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Greece: the democratic and legal implications

Angela Merkel and Nicolas Sarkozy. Photo credit: France Diplomatie

We know, as yet, none of the details of Greece’s soon-to-be national unity government, currently the subject of negotiations between George Papandreou and the opposition leader Antonis Samaras, save one: that Papandreou himself will not feature in it. The new PM is widely tipped to be Lucas Papademos, the former Vice-President of the European Central Bank who also, ironically, helped negotiate Greece’s 2001 entry into the Eurozone in his then-capacity as head of the Bank of Greece. That Papandreou will not feature in the new government is a mark of an ostensibly widespread lack of confidence in both his competence and, perhaps more importantly, his ability to act as a unifying force amidst the crisis. Yet both the sheer pervasiveness of the anti-Papandreou consensus and the speed with which it has come about, in the immediate aftermath of his thwarted call for a Greek referendum on the bailout package, are truly remarkable.

There’s little doubt that Papandreou’s downfall owes most directly to the threat his referendum call presented to the bailout package, and the fury his move sparked amongst those Eurozone heavyweights whose private banking sectors had, and have, the most to lose from a Greek default. There are two ways to read Papandreou’s referendum bid. The first is to see it as the move of a socialist prime minister, forced into acquiescence with the EU and the IMF but naturally antipathetic towards the provisions of the debt deal and aware that a decisive majority of his own people have neither the appetite for more austerity nor any interest in the continued wellbeing of the Eurozone. The second is the rather less charitable interpretation of Costas Douzinas in today’s Guardian, for whom it represented ‘the irrational act of a regime that had lost touch with the people and was trying desperately to save its skin.’ It was ‘not a late recognition or a democratic redress of the repeated humiliations visited upon Greeks, or a reassertion of sovereignty against the IMF and Germany…[but] the government’s attempt to regain the initiative against its own people clamouring to see it exit the stage.’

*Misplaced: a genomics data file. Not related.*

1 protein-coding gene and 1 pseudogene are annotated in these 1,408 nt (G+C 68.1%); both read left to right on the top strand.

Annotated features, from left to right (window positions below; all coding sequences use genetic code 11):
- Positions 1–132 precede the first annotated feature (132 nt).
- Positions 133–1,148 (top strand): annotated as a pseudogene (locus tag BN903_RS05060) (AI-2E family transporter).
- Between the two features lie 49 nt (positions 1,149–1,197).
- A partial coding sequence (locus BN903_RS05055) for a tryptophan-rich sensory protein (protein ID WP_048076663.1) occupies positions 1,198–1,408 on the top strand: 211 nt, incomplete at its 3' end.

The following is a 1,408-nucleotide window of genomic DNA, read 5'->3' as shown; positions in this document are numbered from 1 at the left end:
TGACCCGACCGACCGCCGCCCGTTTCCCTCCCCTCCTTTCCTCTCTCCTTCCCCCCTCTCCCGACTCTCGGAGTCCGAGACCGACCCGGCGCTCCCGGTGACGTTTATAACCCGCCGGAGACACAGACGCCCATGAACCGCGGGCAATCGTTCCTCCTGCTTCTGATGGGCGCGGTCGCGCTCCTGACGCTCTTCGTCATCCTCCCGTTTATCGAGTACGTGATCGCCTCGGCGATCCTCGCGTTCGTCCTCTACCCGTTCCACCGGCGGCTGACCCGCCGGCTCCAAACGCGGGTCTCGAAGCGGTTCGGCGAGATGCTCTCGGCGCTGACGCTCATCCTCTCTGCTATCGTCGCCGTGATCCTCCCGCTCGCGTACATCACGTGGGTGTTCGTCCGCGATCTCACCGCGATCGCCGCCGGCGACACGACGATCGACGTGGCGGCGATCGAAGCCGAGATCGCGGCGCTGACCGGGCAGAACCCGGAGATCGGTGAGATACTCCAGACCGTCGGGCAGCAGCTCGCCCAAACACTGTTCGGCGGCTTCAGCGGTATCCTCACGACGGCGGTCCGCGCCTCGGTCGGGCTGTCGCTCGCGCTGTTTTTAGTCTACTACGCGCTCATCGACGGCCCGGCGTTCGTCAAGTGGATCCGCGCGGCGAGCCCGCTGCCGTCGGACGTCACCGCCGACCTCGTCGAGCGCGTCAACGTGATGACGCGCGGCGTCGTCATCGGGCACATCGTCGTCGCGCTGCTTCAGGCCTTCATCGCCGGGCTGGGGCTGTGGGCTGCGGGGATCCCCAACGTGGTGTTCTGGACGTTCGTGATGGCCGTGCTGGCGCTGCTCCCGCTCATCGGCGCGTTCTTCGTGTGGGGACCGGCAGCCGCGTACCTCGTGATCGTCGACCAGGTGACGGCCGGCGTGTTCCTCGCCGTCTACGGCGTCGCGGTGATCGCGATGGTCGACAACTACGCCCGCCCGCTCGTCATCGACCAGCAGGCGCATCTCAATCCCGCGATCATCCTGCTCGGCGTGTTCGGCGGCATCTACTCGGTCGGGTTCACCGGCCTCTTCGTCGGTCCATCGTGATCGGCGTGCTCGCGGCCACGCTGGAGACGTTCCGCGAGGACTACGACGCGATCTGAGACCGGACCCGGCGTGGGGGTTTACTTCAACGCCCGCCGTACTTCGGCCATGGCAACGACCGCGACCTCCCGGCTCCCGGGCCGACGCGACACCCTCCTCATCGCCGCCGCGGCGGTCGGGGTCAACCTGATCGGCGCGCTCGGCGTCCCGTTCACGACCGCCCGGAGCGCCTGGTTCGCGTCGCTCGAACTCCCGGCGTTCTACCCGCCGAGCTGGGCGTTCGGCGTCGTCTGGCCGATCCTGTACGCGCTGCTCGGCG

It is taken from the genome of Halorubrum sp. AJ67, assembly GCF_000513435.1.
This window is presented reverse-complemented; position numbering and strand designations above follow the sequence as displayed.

Yet whichever interpretation one adopts, neither the Eurozone heavyweights nor Christine Lagarde’s IMF emerge from this affair looking especially virtuous. As Douzinas, reflecting legitimate Greek anger over both Papandreou’s humiliation by Merkel and Sarkozy and outside interference in Greek politics, observes, ‘the European involvement in this endgame is problematic’. The new coalition government is being formed to one end only – to approve the bailout package without recourse to an irritable Greek public – and it is being formed at the behest of the EU and the IMF. As the EU’s economic and monetary affairs commissioner Olli Rehn put it, ‘we have called for a national unity government and remain persuaded that it is the convincing way of restoring confidence and meeting the commitments.’ Given the parlous fiscal positions of Italy and other Eurozone member states, it is quite understandable that those with most invested in the single currency should wish to head off both a Greek default and the domino effect that would surely follow it. Yet the pressure applied by such figures as Rehn and Lagarde* counts as interference in a sovereign nation’s political affairs and alerts us to the serious democratic and legal issues raised by this episode. Just as worrying, if not more, is the now-explicit threat to Greece’s EU membership in the event of her leaving the single currency. As the Forbes journalist Maha Atal makes clear, such legal waters are uncharted, as no EU treaty makes provision for a nation to leave the single currency. Nonetheless, she suggests, the choice has been taken to use EU membership as a stick with which to ‘force compliance with loans-for-cuts agreements in Greece, Italy or other beleaguered countries’, implicitly suggesting ‘that the euro is a fundamental condition for EU membership’. This represents a deeply uncomfortable development for the ten EU member states outside the Eurozone. They, one imagines, will now be hoping for a swift, trouble-free approval of the debt deal in Greece as fervently as anyone in Paris or Berlin.

*The IMF head, overheard in conversation with the Greek finance minister Evangelos Venizelos in Washington recently: ‘What Greece am I talking to, the one who endorses reforms, who accepts austerity or the one who doesn’t?’